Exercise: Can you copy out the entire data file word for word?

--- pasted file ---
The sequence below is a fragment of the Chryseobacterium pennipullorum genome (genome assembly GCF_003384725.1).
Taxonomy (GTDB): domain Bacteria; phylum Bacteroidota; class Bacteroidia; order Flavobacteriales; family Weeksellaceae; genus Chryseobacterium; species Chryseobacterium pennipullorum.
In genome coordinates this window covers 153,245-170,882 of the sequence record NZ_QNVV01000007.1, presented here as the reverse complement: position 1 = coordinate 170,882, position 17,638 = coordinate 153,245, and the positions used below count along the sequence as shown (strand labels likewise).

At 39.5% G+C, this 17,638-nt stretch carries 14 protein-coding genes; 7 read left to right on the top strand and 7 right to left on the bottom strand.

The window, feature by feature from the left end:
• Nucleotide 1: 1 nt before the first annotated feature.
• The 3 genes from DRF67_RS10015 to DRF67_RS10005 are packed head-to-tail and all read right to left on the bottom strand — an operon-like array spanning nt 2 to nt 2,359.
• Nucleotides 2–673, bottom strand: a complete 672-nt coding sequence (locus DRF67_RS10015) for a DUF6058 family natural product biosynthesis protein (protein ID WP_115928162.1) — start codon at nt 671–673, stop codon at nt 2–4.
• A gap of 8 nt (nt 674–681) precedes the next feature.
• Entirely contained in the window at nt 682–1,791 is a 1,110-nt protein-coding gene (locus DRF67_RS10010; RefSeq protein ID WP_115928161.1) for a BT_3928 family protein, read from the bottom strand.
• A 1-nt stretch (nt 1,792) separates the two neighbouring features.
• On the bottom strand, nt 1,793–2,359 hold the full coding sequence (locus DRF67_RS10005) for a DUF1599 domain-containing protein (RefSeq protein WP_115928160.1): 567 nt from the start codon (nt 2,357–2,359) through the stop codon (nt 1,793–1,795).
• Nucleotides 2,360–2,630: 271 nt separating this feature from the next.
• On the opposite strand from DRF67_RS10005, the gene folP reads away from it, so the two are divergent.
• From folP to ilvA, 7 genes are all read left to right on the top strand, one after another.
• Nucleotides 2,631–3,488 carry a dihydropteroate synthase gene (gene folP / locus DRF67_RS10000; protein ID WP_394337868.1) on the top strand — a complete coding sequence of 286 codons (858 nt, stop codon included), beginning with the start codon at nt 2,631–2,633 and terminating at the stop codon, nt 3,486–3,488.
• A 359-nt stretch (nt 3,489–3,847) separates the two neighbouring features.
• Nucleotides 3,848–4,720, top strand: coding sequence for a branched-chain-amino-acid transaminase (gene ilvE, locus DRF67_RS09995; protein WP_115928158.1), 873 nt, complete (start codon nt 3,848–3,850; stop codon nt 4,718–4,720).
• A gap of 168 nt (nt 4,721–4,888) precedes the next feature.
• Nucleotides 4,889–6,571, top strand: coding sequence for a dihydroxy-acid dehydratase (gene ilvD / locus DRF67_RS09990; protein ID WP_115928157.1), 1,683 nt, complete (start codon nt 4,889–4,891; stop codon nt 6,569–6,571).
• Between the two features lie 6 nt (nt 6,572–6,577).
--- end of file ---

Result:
The sequence below is a fragment of the Chryseobacterium pennipullorum genome (genome assembly GCF_003384725.1).
Taxonomy (GTDB): domain Bacteria; phylum Bacteroidota; class Bacteroidia; order Flavobacteriales; family Weeksellaceae; genus Chryseobacterium; species Chryseobacterium pennipullorum.
In genome coordinates this window covers 153,245-170,882 of the sequence record NZ_QNVV01000007.1, presented here as the reverse complement: position 1 = coordinate 170,882, position 17,638 = coordinate 153,245, and the positions used below count along the sequence as shown (strand labels likewise).

At 39.5% G+C, this 17,638-nt stretch carries 14 protein-coding genes; 7 read left to right on the top strand and 7 right to left on the bottom strand.

The window, feature by feature from the left end:
• Nucleotide 1: 1 nt before the first annotated feature.
• The 3 genes from DRF67_RS10015 to DRF67_RS10005 are packed head-to-tail and all read right to left on the bottom strand — an operon-like array spanning nt 2 to nt 2,359.
• Nucleotides 2–673, bottom strand: a complete 672-nt coding sequence (locus DRF67_RS10015) for a DUF6058 family natural product biosynthesis protein (protein ID WP_115928162.1) — start codon at nt 671–673, stop codon at nt 2–4.
• A gap of 8 nt (nt 674–681) precedes the next feature.
• Entirely contained in the window at nt 682–1,791 is a 1,110-nt protein-coding gene (locus DRF67_RS10010; RefSeq protein ID WP_115928161.1) for a BT_3928 family protein, read from the bottom strand.
• A 1-nt stretch (nt 1,792) separates the two neighbouring features.
• On the bottom strand, nt 1,793–2,359 hold the full coding sequence (locus DRF67_RS10005) for a DUF1599 domain-containing protein (RefSeq protein WP_115928160.1): 567 nt from the start codon (nt 2,357–2,359) through the stop codon (nt 1,793–1,795).
• Nucleotides 2,360–2,630: 271 nt separating this feature from the next.
• On the opposite strand from DRF67_RS10005, the gene folP reads away from it, so the two are divergent.
• From folP to ilvA, 7 genes are all read left to right on the top strand, one after another.
• Nucleotides 2,631–3,488 carry a dihydropteroate synthase gene (gene folP / locus DRF67_RS10000; protein ID WP_394337868.1) on the top strand — a complete coding sequence of 286 codons (858 nt, stop codon included), beginning with the start codon at nt 2,631–2,633 and terminating at the stop codon, nt 3,486–3,488.
• A 359-nt stretch (nt 3,489–3,847) separates the two neighbouring features.
• Nucleotides 3,848–4,720, top strand: coding sequence for a branched-chain-amino-acid transaminase (gene ilvE, locus DRF67_RS09995; protein WP_115928158.1), 873 nt, complete (start codon nt 3,848–3,850; stop codon nt 4,718–4,720).
• A gap of 168 nt (nt 4,721–4,888) precedes the next feature.
• Nucleotides 4,889–6,571, top strand: coding sequence for a dihydroxy-acid dehydratase (gene ilvD / locus DRF67_RS09990; protein ID WP_115928157.1), 1,683 nt, complete (start codon nt 4,889–4,891; stop codon nt 6,569–6,571).
• Between the two features lie 6 nt (nt 6,572–6,577).